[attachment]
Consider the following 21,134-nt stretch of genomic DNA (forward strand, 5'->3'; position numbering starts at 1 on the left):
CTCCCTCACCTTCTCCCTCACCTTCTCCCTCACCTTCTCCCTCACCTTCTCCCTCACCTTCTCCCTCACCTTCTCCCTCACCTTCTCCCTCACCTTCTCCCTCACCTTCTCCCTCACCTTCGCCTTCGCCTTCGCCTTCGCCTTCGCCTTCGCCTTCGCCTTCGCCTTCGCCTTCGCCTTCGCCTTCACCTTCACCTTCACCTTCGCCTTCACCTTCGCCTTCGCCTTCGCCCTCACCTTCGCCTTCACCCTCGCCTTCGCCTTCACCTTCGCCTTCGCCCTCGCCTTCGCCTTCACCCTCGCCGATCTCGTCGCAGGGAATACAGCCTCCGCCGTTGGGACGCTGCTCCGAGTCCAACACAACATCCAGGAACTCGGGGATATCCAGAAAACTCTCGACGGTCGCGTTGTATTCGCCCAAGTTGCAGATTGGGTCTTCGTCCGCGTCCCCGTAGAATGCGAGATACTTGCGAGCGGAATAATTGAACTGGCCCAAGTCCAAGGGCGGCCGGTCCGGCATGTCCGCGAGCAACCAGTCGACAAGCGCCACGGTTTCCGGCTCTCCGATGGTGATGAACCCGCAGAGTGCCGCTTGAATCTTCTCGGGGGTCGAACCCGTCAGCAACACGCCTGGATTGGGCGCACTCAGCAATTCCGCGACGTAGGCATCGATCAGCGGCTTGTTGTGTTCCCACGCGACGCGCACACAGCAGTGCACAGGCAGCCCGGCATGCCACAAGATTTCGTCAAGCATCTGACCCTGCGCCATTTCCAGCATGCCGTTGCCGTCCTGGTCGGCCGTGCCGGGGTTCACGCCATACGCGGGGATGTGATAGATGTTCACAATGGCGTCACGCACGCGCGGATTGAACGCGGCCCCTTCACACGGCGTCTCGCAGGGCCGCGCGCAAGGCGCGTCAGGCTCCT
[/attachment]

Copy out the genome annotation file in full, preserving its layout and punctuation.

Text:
Consider the following 21,134-nt stretch of genomic DNA (forward strand, 5'->3'; position numbering starts at 1 on the left):
CTCCCTCACCTTCTCCCTCACCTTCTCCCTCACCTTCTCCCTCACCTTCTCCCTCACCTTCTCCCTCACCTTCTCCCTCACCTTCTCCCTCACCTTCTCCCTCACCTTCTCCCTCACCTTCGCCTTCGCCTTCGCCTTCGCCTTCGCCTTCGCCTTCGCCTTCGCCTTCGCCTTCGCCTTCGCCTTCACCTTCACCTTCACCTTCGCCTTCACCTTCGCCTTCGCCTTCGCCCTCACCTTCGCCTTCACCCTCGCCTTCGCCTTCACCTTCGCCTTCGCCCTCGCCTTCGCCTTCACCCTCGCCGATCTCGTCGCAGGGAATACAGCCTCCGCCGTTGGGACGCTGCTCCGAGTCCAACACAACATCCAGGAACTCGGGGATATCCAGAAAACTCTCGACGGTCGCGTTGTATTCGCCCAAGTTGCAGATTGGGTCTTCGTCCGCGTCCCCGTAGAATGCGAGATACTTGCGAGCGGAATAATTGAACTGGCCCAAGTCCAAGGGCGGCCGGTCCGGCATGTCCGCGAGCAACCAGTCGACAAGCGCCACGGTTTCCGGCTCTCCGATGGTGATGAACCCGCAGAGTGCCGCTTGAATCTTCTCGGGGGTCGAACCCGTCAGCAACACGCCTGGATTGGGCGCACTCAGCAATTCCGCGACGTAGGCATCGATCAGCGGCTTGTTGTGTTCCCACGCGACGCGCACACAGCAGTGCACAGGCAGCCCGGCATGCCACAAGATTTCGTCAAGCATCTGACCCTGCGCCATTTCCAGCATGCCGTTGCCGTCCTGGTCGGCCGTGCCGGGGTTCACGCCATACGCGGGGATGTGATAGATGTTCACAATGGCGTCACGCACGCGCGGATTGAACGCGGCCCCTTCACACGGCGTCTCGCAGGGCCGCGCGCAAGGCGCGTCAGGCTCCT